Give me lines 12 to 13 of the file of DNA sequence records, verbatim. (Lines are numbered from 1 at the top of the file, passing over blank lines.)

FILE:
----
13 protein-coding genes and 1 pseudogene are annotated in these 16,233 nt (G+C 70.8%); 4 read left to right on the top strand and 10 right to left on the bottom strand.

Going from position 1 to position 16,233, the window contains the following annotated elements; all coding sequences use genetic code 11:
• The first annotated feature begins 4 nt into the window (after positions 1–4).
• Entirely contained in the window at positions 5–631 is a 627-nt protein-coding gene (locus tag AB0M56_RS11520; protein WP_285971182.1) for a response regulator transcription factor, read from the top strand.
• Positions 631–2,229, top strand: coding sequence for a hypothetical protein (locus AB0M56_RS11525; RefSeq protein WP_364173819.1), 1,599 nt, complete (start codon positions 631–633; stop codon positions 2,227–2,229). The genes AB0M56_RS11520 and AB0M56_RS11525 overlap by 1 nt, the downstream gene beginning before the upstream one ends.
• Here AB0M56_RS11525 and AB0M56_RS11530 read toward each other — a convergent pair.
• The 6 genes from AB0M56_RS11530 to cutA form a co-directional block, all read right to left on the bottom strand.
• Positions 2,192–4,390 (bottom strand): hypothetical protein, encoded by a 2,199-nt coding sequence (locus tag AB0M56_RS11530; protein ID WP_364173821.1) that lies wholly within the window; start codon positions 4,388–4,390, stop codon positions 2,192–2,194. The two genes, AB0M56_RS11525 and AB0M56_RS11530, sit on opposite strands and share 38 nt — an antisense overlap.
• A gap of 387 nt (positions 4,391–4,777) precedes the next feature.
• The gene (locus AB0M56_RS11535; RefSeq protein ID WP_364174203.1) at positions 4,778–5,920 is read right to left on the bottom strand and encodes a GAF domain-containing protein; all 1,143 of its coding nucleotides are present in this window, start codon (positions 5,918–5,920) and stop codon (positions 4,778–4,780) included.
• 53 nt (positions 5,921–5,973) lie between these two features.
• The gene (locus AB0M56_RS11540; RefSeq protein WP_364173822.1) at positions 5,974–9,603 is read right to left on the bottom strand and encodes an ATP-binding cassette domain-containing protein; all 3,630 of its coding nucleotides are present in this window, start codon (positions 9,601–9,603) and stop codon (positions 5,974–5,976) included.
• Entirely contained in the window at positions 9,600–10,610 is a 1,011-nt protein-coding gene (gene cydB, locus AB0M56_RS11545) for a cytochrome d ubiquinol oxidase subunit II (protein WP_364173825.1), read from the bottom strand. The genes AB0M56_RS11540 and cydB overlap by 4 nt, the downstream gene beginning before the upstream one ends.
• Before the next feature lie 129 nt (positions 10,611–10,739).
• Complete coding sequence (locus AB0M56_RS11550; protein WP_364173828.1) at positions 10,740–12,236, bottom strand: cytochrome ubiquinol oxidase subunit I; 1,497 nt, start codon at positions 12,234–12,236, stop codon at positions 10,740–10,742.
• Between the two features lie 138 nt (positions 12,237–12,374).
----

• The gene (locus AB0M56_RS11540; RefSeq protein WP_364173822.1) at positions 5,974–9,603 is read right to left on the bottom strand and encodes an ATP-binding cassette domain-containing protein; all 3,630 of its coding nucleotides are present in this window, start codon (positions 9,601–9,603) and stop codon (positions 5,974–5,976) included.
• Entirely contained in the window at positions 9,600–10,610 is a 1,011-nt protein-coding gene (gene cydB, locus AB0M56_RS11545) for a cytochrome d ubiquinol oxidase subunit II (protein WP_364173825.1), read from the bottom strand. The genes AB0M56_RS11540 and cydB overlap by 4 nt, the downstream gene beginning before the upstream one ends.